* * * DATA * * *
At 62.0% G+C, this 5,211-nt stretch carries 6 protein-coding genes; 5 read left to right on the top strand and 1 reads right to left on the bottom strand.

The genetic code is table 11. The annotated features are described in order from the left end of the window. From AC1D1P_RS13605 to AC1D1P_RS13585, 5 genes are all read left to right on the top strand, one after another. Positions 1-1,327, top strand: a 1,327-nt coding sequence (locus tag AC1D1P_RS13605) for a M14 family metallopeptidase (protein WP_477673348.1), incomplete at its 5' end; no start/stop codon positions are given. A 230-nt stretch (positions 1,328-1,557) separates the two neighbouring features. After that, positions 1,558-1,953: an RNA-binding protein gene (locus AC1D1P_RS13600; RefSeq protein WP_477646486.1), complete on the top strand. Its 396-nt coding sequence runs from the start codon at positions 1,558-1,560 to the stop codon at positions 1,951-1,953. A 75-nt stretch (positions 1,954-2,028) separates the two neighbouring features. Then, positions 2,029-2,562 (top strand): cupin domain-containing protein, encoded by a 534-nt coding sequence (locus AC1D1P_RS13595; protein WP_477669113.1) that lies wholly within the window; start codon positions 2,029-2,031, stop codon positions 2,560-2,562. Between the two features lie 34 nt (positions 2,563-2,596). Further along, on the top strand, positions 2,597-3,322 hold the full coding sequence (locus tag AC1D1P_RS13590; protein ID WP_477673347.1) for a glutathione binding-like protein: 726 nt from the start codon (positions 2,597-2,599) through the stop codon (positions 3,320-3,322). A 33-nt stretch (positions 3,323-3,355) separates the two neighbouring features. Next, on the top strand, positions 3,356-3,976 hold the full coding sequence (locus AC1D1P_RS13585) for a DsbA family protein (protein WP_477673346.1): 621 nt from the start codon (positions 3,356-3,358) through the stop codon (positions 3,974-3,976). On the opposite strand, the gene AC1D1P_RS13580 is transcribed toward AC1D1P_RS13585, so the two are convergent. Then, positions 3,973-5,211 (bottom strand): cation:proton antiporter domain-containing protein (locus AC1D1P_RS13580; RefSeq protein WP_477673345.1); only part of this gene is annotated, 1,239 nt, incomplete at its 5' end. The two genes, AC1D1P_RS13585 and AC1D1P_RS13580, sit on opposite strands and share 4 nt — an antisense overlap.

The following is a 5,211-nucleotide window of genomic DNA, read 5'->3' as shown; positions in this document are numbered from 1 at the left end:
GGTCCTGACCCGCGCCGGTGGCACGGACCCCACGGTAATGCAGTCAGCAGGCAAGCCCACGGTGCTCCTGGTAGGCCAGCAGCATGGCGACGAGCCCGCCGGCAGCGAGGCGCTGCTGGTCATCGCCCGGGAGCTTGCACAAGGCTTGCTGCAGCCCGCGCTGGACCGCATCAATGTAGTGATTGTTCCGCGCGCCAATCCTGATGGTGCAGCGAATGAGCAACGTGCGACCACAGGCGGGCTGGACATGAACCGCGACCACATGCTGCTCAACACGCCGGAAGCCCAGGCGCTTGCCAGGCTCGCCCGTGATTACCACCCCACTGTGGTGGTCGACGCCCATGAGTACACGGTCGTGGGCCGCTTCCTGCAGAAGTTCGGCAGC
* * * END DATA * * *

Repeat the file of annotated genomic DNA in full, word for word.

At 62.0% G+C, this 5,211-nt stretch carries 6 protein-coding genes; 5 read left to right on the top strand and 1 reads right to left on the bottom strand.

The genetic code is table 11. The annotated features are described in order from the left end of the window. From AC1D1P_RS13605 to AC1D1P_RS13585, 5 genes are all read left to right on the top strand, one after another. Positions 1-1,327, top strand: a 1,327-nt coding sequence (locus tag AC1D1P_RS13605) for a M14 family metallopeptidase (protein WP_477673348.1), incomplete at its 5' end; no start/stop codon positions are given. A 230-nt stretch (positions 1,328-1,557) separates the two neighbouring features. After that, positions 1,558-1,953: an RNA-binding protein gene (locus AC1D1P_RS13600; RefSeq protein WP_477646486.1), complete on the top strand. Its 396-nt coding sequence runs from the start codon at positions 1,558-1,560 to the stop codon at positions 1,951-1,953. A 75-nt stretch (positions 1,954-2,028) separates the two neighbouring features. Then, positions 2,029-2,562 (top strand): cupin domain-containing protein, encoded by a 534-nt coding sequence (locus AC1D1P_RS13595; protein WP_477669113.1) that lies wholly within the window; start codon positions 2,029-2,031, stop codon positions 2,560-2,562. Between the two features lie 34 nt (positions 2,563-2,596). Further along, on the top strand, positions 2,597-3,322 hold the full coding sequence (locus tag AC1D1P_RS13590; protein ID WP_477673347.1) for a glutathione binding-like protein: 726 nt from the start codon (positions 2,597-2,599) through the stop codon (positions 3,320-3,322). A 33-nt stretch (positions 3,323-3,355) separates the two neighbouring features. Next, on the top strand, positions 3,356-3,976 hold the full coding sequence (locus AC1D1P_RS13585) for a DsbA family protein (protein WP_477673346.1): 621 nt from the start codon (positions 3,356-3,358) through the stop codon (positions 3,974-3,976). On the opposite strand, the gene AC1D1P_RS13580 is transcribed toward AC1D1P_RS13585, so the two are convergent. Then, positions 3,973-5,211 (bottom strand): cation:proton antiporter domain-containing protein (locus AC1D1P_RS13580; RefSeq protein WP_477673345.1); only part of this gene is annotated, 1,239 nt, incomplete at its 5' end. The two genes, AC1D1P_RS13585 and AC1D1P_RS13580, sit on opposite strands and share 4 nt — an antisense overlap.

The following is a 5,211-nucleotide window of genomic DNA, read 5'->3' as shown; positions in this document are numbered from 1 at the left end:
GGTCCTGACCCGCGCCGGTGGCACGGACCCCACGGTAATGCAGTCAGCAGGCAAGCCCACGGTGCTCCTGGTAGGCCAGCAGCATGGCGACGAGCCCGCCGGCAGCGAGGCGCTGCTGGTCATCGCCCGGGAGCTTGCACAAGGCTTGCTGCAGCCCGCGCTGGACCGCATCAATGTAGTGATTGTTCCGCGCGCCAATCCTGATGGTGCAGCGAATGAGCAACGTGCGACCACAGGCGGGCTGGACATGAACCGCGACCACATGCTGCTCAACACGCCGGAAGCCCAGGCGCTTGCCAGGCTCGCCCGTGATTACCACCCCACTGTGGTGGTCGACGCCCATGAGTACACGGTCGTGGGCCGCTTCCTGCAGAAGTTCGGCAGC